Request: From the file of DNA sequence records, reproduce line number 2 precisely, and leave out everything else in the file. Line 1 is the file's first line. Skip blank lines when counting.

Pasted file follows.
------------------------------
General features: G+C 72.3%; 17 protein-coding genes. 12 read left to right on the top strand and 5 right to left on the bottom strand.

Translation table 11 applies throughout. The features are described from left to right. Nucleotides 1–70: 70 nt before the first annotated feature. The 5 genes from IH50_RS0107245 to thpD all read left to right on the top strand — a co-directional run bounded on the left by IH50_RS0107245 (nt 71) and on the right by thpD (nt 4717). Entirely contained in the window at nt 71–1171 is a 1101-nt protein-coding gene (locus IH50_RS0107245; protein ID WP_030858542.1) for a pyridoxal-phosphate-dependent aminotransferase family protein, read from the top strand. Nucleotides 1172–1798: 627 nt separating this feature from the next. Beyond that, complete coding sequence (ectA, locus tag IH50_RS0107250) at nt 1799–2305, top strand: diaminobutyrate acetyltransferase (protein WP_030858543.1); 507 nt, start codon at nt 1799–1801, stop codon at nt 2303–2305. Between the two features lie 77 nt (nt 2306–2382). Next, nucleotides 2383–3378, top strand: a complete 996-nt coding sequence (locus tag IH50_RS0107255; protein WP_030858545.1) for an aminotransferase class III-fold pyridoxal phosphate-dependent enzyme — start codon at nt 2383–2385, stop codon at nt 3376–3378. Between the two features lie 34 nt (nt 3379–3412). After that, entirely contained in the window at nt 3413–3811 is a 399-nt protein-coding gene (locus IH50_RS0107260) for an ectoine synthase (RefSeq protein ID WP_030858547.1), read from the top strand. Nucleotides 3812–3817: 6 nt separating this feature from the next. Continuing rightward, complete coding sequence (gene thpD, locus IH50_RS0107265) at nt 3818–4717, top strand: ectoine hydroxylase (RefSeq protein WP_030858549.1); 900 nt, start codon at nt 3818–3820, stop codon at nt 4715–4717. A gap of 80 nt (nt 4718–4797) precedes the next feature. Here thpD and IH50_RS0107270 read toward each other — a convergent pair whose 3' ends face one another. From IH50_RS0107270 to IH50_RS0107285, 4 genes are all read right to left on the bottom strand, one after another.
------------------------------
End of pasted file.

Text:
Translation table 11 applies throughout. The features are described from left to right. Nucleotides 1–70: 70 nt before the first annotated feature. The 5 genes from IH50_RS0107245 to thpD all read left to right on the top strand — a co-directional run bounded on the left by IH50_RS0107245 (nt 71) and on the right by thpD (nt 4717). Entirely contained in the window at nt 71–1171 is a 1101-nt protein-coding gene (locus IH50_RS0107245; protein ID WP_030858542.1) for a pyridoxal-phosphate-dependent aminotransferase family protein, read from the top strand. Nucleotides 1172–1798: 627 nt separating this feature from the next. Beyond that, complete coding sequence (ectA, locus tag IH50_RS0107250) at nt 1799–2305, top strand: diaminobutyrate acetyltransferase (protein WP_030858543.1); 507 nt, start codon at nt 1799–1801, stop codon at nt 2303–2305. Between the two features lie 77 nt (nt 2306–2382). Next, nucleotides 2383–3378, top strand: a complete 996-nt coding sequence (locus tag IH50_RS0107255; protein WP_030858545.1) for an aminotransferase class III-fold pyridoxal phosphate-dependent enzyme — start codon at nt 2383–2385, stop codon at nt 3376–3378. Between the two features lie 34 nt (nt 3379–3412). After that, entirely contained in the window at nt 3413–3811 is a 399-nt protein-coding gene (locus IH50_RS0107260) for an ectoine synthase (RefSeq protein ID WP_030858547.1), read from the top strand. Nucleotides 3812–3817: 6 nt separating this feature from the next. Continuing rightward, complete coding sequence (gene thpD, locus IH50_RS0107265) at nt 3818–4717, top strand: ectoine hydroxylase (RefSeq protein WP_030858549.1); 900 nt, start codon at nt 3818–3820, stop codon at nt 4715–4717. A gap of 80 nt (nt 4718–4797) precedes the next feature. Here thpD and IH50_RS0107270 read toward each other — a convergent pair whose 3' ends face one another. From IH50_RS0107270 to IH50_RS0107285, 4 genes are all read right to left on the bottom strand, one after another.